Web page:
• the failure of any of the loss limitation methods we have employed or could employ in the future could have a material adverse effect on our results of operations or financial condition;
• our efforts to develop products, expand in targeted markets or modify our business and strategic plans may not be successful and may create enhanced risks;
• we depend on the policies, procedures and expertise of ceding companies for the business we have written in the past; these companies may have failed to accurately assess and price the risks they have underwritten, which may lead us to inaccurately assess and price the risks we assumed;
• the inherent uncertainty of models and the use of such models as a tool to evaluate risk in our underwriting process may have an adverse impact on our financial results;
1

• the failure of our underwriting process could have an adverse effect on our results of operations or financial condition;
• failure of our information technology systems or breaches to our technology systems as a result of cyber-attacks could disrupt our business and adversely impact our profitability;
• we may not have sufficient unrestricted liquidity to meet our obligations and favorable terms to obtain additional capital may not be available;
• a significant amount of our invested assets are subject to changes in interest rates and market volatility. If we are unable to realize our investment objectives, our financial condition and results of operations may be adversely affected;
• the determination of the fair values of our investments and whether a decline in the fair value of an investment is other-than-temporary are based on management’s judgment and may prove to be incorrect;
• our investments in alternative investments and our investments in joint ventures and/or entities accounted for using the equity method may be illiquid and volatile in terms of value and returns, which could negatively affect our investment income and liquidity;
• we do not anticipate paying any cash dividends on our common shares for the foreseeable future and there can be no assurance that dividends on the preference shares will resume;
• we may not be able to comply with restrictive covenants contained in the documents governing our Senior Notes or any future credit facility which could trigger prepayment obligations;
• if we are unable to maintain appropriate regulatory capital ratios, it could lead to regulatory restrictions;
• our industry is highly regulated, the regulatory requirements are expensive and we are subject to significant legal restrictions and these restrictions may have a material adverse effect on us;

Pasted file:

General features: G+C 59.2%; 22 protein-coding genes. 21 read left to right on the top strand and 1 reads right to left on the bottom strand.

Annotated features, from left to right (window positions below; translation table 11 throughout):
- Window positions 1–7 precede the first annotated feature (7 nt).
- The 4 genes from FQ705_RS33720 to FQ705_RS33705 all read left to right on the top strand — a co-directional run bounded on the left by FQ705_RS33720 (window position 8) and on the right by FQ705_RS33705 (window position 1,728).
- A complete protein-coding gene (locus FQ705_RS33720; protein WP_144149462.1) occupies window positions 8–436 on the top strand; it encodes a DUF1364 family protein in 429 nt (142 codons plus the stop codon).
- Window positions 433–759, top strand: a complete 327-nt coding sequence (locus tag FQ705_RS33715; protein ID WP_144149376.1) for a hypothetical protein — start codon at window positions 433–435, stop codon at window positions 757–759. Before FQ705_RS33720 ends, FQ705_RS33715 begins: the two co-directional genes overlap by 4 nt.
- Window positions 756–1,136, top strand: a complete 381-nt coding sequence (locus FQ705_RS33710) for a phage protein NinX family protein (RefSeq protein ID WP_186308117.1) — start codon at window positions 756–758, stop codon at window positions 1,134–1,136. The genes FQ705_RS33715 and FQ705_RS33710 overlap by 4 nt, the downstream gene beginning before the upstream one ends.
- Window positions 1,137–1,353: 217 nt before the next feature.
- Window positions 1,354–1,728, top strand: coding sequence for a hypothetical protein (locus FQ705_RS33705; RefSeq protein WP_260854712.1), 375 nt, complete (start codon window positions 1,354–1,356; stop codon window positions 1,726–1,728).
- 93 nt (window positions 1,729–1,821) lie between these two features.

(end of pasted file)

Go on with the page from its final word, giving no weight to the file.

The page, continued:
• our holding company structure and certain regulatory and other constraints affect our ability to pay dividends and make other payments;
we have risks related to our Preference Shares and Senior Notes;
a few significant shareholders may influence or control the direction of our business. If the ownership of our common shares continues to be highly concentrated, it may limit your ability and the ability of other shareholders to influence significant corporate decisions;
• the market price for our ordinary shares has been and may continue to be highly volatile, and if there is a further sustained decline in our share price there could be limited liquidity for our ordinary shares;
• provisions in our bye-laws could change voting rights of our shares, impede an attempt to replace or remove our directors, and/or make it difficult for a third party to acquire us which could diminish the value of our common shares;
• significant changes in our reinsurance relationship with AmTrust Financial Services, Inc. ("AmTrust") have reduced our current and future revenues and create significant uncertainty for sources of future liquidity;
• our initial arrangements with AmTrust were negotiated while we were its affiliate and as such the arrangements could be challenged as not reflecting terms that we would agree to in arm’s-length negotiations with an independent third party;
• our non-executive Chairman of the Board of Directors (the "Board") currently holds the positions of Chief Executive Officer and Chairman of AmTrust. These dual positions may present, and make us vulnerable to, difficult conflicts of interest and related legal challenges;
• we may not be able to attract and retain key employees or successfully implement our newly formulated business strategy; and
• our employee attrition recently has been high and may affect our ability to adequately manage our business.





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Item 1. Business.
General Overview